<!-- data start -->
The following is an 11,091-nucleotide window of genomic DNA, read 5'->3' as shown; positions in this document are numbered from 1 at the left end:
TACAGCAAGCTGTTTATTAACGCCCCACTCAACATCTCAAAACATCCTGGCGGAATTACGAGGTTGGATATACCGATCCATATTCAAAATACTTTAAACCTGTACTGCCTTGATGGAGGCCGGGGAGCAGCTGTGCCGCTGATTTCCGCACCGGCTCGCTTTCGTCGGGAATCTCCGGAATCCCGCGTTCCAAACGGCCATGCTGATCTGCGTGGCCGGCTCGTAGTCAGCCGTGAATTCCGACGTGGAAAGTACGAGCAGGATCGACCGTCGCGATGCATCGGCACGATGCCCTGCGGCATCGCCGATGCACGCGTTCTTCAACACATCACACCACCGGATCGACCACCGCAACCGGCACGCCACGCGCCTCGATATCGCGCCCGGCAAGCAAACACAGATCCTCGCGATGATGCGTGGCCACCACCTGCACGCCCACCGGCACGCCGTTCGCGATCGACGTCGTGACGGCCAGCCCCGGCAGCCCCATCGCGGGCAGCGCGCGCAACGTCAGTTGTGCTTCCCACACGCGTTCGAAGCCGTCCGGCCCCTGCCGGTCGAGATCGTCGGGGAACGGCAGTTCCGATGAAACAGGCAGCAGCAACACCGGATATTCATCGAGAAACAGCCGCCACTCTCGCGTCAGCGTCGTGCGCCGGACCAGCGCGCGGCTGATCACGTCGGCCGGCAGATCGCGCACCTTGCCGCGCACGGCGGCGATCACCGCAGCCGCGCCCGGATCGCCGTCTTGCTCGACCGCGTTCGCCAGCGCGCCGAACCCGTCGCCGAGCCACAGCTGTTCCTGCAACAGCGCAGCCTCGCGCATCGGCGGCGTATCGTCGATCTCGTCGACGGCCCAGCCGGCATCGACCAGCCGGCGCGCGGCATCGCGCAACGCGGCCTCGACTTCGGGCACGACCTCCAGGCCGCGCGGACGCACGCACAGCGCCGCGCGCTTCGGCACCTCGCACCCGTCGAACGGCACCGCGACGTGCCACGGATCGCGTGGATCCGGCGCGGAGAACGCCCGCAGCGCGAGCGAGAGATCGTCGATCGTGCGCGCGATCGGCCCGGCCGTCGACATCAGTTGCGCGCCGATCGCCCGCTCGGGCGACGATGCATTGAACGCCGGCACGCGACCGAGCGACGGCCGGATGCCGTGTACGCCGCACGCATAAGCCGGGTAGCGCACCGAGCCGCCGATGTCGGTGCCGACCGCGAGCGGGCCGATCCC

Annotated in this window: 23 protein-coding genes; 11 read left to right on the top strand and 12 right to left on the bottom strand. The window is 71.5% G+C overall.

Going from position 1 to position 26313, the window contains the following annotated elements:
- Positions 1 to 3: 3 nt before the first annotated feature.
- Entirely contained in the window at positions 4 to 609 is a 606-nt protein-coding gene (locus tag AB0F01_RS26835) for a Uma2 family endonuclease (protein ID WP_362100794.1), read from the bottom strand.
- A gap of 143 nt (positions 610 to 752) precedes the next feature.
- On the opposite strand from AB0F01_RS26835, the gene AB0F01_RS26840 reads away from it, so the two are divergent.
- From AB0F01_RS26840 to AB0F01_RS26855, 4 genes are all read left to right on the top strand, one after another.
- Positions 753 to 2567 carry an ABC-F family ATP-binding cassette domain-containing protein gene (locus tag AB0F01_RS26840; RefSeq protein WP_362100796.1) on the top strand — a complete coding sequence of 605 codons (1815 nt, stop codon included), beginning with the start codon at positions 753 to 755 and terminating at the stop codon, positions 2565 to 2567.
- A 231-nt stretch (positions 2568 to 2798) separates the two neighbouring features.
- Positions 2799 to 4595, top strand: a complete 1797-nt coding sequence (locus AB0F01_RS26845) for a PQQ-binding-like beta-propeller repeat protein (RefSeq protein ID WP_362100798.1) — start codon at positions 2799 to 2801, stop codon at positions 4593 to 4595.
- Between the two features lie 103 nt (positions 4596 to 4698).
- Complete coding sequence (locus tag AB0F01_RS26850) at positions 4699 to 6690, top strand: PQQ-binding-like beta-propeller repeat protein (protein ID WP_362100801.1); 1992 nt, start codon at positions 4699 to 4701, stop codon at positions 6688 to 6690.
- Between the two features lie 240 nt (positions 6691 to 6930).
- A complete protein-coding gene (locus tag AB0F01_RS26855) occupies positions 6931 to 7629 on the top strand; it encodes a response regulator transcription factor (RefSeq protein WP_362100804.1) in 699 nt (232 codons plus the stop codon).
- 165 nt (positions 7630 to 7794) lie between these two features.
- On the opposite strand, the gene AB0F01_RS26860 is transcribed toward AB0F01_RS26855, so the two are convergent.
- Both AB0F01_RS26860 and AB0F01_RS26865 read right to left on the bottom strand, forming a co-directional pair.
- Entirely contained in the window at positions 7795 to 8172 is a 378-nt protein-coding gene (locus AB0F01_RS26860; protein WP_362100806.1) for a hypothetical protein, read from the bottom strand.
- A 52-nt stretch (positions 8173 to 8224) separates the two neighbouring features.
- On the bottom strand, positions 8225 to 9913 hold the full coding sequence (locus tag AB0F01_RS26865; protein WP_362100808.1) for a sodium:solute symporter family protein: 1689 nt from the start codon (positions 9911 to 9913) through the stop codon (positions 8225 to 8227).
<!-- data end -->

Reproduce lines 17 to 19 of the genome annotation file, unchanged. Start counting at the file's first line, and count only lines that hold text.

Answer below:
- 165 nt (positions 7630 to 7794) lie between these two features.
- On the opposite strand, the gene AB0F01_RS26860 is transcribed toward AB0F01_RS26855, so the two are convergent.
- Both AB0F01_RS26860 and AB0F01_RS26865 read right to left on the bottom strand, forming a co-directional pair.